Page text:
Skip to main content


By R.J. Palacio
Knopf Books for Young Readers, 2012
Audience: Tweens/Younger Teens

From Goodreads:
I won't describe what I look like. Whatever you're thinking, it's probably worse.

August (Auggie) Pullman was born with a facial deformity that prevented him from going to a mainstream school—until now. He's about to start 5th grade at Beecher Prep, and if you've ever been the new kid then you know how hard that can be. The thing is Auggie's just an ordinary kid, with an extraordinary face. But can he convince his new classmates that he's just like them, despite appearances?

R. J. Palacio has written a spare, warm, uplifting story that will have readers laughing one minute and wiping away tears the next. With wonderfully realistic family interactions (flawed, but loving), lively school scenes, and short chapters, Wonder is accessible to readers of all levels.

This book was as fabulous as I've heard it was. It really made me feel something. These characters felt like family to me. I thought the author did a great job describing how kids would really act. During some parts, I got so incredibly sad, but the characters who were having problems handled them with grace, maturity, and wisdom beyond their years. I was so proud of all of them.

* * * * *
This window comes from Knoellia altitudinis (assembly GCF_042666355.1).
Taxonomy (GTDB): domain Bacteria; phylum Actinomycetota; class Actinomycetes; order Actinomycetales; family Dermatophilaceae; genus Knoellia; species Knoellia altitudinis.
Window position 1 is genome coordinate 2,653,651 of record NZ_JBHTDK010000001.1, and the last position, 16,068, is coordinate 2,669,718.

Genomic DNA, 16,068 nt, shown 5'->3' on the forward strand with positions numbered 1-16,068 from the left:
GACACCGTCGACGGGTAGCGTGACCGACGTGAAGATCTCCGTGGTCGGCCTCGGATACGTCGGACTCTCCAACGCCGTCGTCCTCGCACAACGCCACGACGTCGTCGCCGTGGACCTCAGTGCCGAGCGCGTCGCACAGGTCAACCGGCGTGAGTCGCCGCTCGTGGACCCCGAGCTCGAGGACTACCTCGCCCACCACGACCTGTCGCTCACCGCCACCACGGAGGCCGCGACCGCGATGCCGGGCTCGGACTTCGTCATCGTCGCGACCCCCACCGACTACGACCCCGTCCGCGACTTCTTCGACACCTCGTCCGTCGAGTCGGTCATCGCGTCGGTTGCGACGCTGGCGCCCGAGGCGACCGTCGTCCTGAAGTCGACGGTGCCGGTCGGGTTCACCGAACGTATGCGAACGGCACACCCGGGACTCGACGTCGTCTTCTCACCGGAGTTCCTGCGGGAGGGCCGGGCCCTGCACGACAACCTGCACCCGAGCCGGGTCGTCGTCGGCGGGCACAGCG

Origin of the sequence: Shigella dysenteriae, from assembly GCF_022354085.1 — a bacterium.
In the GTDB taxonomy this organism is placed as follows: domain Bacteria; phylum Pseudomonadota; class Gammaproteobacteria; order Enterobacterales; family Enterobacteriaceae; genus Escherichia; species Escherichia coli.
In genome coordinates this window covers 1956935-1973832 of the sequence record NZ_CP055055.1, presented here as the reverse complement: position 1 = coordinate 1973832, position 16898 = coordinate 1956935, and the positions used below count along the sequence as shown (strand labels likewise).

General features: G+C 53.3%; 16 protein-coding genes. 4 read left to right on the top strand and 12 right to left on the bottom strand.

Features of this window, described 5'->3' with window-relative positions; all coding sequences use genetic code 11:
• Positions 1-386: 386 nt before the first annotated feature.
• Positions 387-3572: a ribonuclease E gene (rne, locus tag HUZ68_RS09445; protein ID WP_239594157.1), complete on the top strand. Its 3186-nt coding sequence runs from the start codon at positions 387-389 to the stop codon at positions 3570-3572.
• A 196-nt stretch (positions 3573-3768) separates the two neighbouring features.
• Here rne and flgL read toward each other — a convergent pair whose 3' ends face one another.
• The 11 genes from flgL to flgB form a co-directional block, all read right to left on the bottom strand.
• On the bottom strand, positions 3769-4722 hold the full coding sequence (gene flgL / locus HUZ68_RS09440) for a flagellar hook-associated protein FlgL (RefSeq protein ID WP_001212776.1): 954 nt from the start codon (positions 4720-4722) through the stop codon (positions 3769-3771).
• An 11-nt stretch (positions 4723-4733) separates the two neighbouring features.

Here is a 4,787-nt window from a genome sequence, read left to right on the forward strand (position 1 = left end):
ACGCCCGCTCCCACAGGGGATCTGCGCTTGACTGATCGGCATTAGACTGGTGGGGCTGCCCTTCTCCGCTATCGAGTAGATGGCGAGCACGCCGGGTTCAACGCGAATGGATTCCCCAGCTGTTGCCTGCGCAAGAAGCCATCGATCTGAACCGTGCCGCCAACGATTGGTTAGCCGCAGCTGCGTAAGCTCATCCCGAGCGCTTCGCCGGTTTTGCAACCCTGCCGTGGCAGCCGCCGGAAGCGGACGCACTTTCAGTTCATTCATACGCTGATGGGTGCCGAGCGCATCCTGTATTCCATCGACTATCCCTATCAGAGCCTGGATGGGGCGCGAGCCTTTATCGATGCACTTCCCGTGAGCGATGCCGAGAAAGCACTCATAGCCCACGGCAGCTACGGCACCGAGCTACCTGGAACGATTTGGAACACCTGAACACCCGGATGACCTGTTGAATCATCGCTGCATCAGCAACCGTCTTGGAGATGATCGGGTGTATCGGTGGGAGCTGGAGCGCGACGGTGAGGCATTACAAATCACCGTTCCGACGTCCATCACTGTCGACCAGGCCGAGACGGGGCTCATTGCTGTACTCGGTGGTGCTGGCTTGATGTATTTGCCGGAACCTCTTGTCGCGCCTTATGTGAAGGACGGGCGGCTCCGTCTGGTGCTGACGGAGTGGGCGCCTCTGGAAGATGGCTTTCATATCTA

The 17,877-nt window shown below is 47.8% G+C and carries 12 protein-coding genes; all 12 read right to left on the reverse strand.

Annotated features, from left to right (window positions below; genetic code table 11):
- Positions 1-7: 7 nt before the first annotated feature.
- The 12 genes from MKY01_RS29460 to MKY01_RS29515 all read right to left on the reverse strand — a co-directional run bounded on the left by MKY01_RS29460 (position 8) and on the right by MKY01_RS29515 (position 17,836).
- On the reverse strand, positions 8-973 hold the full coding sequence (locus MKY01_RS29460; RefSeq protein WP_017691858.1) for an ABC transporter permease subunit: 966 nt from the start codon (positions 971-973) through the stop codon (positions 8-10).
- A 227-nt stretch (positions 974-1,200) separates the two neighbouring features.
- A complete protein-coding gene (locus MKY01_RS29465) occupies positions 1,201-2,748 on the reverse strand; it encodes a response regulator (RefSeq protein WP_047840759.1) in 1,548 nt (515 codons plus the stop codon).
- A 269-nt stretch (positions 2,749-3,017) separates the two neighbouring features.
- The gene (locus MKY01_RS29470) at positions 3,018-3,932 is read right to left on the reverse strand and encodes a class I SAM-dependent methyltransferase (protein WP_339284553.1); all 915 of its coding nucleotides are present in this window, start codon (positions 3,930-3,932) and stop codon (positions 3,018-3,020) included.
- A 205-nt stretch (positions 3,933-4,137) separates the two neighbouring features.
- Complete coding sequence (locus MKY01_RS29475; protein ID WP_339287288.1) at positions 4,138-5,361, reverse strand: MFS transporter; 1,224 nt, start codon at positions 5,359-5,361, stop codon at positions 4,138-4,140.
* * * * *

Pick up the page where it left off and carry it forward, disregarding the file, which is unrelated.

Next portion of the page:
You know, I was especially proud of Auggie for sticking with middle school... But at the end, after finishing the book, all I could think about was how thousands of kids go to school each day and experience the same sort of ridicule and don't get recognized for their bravery and courage. 

Not all kids have that kind of support as time goes on, but I wish they did.

As far as the people surrounding Auggie go, I think that was portrayed realistically also. It wasn't overdramatic or pitiful. I didn't feel sorry for anyone in this book, which is good. I don't think that the author wanted us to feel pity for anyone. I think she wanted us to see how strong everyone was, and it worked. No one was especially bratty, either. (With the exception of one -- but we aren't supposed to like him.)

It kind of reminded me of Remember the Titans. At first, there is major tension, and it gets worse before it gets better. In the end, everyone comes around except for that one stubborn person.

And that person - that's the one that the reader pities, because you know he's missing out on knowing someone WONDERful. And that's his loss.